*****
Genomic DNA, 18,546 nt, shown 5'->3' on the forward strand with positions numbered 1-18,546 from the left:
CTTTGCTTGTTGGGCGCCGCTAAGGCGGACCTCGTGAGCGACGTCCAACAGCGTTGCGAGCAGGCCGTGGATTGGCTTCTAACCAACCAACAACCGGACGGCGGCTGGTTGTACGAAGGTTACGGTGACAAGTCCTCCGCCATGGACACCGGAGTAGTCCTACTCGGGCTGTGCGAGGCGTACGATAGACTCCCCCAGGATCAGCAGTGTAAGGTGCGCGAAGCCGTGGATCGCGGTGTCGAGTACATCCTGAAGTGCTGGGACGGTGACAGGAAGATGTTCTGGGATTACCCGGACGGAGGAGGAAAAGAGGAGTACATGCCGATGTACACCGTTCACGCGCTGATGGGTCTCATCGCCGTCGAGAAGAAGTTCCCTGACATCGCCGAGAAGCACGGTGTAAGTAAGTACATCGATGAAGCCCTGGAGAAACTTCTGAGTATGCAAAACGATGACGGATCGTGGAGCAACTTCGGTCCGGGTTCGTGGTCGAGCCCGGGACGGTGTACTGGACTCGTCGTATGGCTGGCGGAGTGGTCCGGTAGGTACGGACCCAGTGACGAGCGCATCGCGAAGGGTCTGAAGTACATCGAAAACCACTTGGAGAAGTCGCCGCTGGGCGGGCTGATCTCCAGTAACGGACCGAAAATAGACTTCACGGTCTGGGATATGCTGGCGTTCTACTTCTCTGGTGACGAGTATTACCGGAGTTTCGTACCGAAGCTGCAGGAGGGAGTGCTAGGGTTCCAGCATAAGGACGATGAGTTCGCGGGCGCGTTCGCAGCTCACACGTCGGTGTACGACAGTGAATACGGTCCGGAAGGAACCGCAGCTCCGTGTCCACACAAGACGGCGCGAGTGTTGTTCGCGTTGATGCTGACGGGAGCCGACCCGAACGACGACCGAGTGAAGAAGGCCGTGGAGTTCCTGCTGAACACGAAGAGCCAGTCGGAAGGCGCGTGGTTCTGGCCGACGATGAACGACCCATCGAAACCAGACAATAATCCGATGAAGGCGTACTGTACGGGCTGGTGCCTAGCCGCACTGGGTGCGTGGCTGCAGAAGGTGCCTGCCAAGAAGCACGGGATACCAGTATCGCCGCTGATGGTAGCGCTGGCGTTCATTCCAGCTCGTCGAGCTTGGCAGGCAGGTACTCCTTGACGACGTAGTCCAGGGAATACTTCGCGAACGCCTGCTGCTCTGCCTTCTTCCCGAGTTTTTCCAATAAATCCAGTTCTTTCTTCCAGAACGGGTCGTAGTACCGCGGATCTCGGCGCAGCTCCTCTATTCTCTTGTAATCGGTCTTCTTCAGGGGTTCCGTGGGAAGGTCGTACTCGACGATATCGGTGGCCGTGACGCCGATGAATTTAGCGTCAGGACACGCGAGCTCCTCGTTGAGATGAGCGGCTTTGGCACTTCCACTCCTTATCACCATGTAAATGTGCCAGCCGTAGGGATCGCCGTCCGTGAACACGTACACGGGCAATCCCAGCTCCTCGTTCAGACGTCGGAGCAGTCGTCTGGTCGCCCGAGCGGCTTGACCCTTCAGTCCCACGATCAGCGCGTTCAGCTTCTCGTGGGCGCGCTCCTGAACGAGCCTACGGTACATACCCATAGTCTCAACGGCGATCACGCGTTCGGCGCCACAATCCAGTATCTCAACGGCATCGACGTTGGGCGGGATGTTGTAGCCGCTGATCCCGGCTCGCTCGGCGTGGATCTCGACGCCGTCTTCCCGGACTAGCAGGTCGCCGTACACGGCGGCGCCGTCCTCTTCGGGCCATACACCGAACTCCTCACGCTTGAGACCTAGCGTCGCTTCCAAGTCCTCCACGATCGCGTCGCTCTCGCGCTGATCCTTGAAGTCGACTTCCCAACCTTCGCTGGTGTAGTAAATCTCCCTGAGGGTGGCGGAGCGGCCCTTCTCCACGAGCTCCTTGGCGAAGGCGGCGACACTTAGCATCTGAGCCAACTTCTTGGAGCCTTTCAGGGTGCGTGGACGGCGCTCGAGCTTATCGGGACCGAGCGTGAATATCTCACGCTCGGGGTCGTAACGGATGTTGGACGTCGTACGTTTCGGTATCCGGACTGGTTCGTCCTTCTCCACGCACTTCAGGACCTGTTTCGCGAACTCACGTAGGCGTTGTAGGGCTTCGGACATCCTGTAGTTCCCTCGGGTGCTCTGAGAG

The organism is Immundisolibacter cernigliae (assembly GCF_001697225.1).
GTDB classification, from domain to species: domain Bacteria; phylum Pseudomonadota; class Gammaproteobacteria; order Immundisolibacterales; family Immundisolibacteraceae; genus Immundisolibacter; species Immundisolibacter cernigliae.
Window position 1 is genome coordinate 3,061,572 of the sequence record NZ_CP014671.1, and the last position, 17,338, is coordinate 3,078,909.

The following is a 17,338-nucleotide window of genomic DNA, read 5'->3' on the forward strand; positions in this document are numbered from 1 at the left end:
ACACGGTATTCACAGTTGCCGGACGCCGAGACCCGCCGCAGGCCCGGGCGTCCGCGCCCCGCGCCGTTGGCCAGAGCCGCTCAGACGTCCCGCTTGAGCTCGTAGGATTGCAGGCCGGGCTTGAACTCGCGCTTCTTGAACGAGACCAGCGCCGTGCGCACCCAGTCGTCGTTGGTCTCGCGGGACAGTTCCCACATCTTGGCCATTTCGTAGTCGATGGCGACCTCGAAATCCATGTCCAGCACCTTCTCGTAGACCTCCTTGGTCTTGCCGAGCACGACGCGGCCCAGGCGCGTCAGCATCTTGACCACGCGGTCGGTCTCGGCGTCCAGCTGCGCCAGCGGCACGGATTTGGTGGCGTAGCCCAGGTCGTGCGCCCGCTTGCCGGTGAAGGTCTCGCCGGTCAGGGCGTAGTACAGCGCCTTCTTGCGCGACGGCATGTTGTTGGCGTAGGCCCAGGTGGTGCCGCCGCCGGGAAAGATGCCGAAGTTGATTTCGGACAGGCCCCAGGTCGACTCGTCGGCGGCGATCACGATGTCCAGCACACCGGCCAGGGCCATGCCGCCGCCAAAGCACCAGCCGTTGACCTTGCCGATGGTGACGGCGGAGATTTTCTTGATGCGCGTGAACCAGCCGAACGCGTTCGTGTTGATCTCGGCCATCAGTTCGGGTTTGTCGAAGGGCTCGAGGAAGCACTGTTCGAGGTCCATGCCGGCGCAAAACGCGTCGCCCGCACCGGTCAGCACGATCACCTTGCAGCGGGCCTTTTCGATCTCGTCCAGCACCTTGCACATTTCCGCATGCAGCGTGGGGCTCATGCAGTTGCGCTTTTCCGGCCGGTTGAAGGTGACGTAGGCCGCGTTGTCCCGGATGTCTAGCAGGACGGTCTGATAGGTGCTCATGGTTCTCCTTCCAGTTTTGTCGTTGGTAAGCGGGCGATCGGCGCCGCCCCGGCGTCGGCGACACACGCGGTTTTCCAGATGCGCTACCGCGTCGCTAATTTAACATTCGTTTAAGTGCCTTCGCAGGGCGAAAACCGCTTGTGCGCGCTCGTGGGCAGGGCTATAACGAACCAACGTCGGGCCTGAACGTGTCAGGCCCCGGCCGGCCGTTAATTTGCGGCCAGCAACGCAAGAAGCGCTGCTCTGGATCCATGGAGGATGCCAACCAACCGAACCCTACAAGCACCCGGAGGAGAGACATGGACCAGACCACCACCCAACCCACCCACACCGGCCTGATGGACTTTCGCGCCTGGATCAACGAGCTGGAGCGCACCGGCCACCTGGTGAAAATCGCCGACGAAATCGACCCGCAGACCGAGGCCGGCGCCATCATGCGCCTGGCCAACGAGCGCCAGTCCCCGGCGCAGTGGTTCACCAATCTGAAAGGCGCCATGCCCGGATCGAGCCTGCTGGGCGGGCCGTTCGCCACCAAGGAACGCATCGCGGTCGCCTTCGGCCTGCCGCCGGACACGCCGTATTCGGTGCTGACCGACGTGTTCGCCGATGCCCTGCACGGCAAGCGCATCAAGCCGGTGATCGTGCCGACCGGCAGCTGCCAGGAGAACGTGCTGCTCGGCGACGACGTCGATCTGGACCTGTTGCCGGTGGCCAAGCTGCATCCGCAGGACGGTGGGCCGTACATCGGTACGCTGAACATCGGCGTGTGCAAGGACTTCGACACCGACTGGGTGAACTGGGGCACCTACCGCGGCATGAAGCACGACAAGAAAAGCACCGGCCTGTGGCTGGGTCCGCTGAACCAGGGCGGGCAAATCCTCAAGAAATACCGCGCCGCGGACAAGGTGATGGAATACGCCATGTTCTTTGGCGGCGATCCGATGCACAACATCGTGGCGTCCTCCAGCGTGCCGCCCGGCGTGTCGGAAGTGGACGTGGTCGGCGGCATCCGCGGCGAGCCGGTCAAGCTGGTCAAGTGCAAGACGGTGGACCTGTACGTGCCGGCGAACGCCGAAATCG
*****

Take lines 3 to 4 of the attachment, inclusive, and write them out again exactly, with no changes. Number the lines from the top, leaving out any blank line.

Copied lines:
The organism is Immundisolibacter cernigliae (assembly GCF_001697225.1).
GTDB classification, from domain to species: domain Bacteria; phylum Pseudomonadota; class Gammaproteobacteria; order Immundisolibacterales; family Immundisolibacteraceae; genus Immundisolibacter; species Immundisolibacter cernigliae.